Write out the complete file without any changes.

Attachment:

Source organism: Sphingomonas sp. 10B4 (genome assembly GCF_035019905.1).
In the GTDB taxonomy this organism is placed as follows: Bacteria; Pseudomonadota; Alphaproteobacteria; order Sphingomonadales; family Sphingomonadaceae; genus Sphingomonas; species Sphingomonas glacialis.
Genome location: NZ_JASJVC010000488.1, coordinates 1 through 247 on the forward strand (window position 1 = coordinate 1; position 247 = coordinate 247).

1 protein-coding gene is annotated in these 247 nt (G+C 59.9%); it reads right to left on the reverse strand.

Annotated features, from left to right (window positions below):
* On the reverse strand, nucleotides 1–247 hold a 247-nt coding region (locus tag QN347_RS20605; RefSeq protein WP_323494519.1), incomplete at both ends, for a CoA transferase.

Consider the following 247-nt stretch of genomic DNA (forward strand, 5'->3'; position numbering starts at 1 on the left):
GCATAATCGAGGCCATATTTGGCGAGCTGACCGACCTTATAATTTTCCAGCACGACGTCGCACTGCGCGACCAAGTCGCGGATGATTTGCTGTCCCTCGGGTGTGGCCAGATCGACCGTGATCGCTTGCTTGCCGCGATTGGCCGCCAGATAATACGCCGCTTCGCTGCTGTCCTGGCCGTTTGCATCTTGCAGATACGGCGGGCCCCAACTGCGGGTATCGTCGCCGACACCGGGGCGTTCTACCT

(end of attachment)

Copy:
Source organism: Sphingomonas sp. 10B4 (genome assembly GCF_035019905.1).
In the GTDB taxonomy this organism is placed as follows: Bacteria; Pseudomonadota; Alphaproteobacteria; order Sphingomonadales; family Sphingomonadaceae; genus Sphingomonas; species Sphingomonas glacialis.
Genome location: NZ_JASJVC010000488.1, coordinates 1 through 247 on the forward strand (window position 1 = coordinate 1; position 247 = coordinate 247).

1 protein-coding gene is annotated in these 247 nt (G+C 59.9%); it reads right to left on the reverse strand.

Annotated features, from left to right (window positions below):
* On the reverse strand, nucleotides 1–247 hold a 247-nt coding region (locus tag QN347_RS20605; RefSeq protein WP_323494519.1), incomplete at both ends, for a CoA transferase.

Consider the following 247-nt stretch of genomic DNA (forward strand, 5'->3'; position numbering starts at 1 on the left):
GCATAATCGAGGCCATATTTGGCGAGCTGACCGACCTTATAATTTTCCAGCACGACGTCGCACTGCGCGACCAAGTCGCGGATGATTTGCTGTCCCTCGGGTGTGGCCAGATCGACCGTGATCGCTTGCTTGCCGCGATTGGCCGCCAGATAATACGCCGCTTCGCTGCTGTCCTGGCCGTTTGCATCTTGCAGATACGGCGGGCCCCAACTGCGGGTATCGTCGCCGACACCGGGGCGTTCTACCT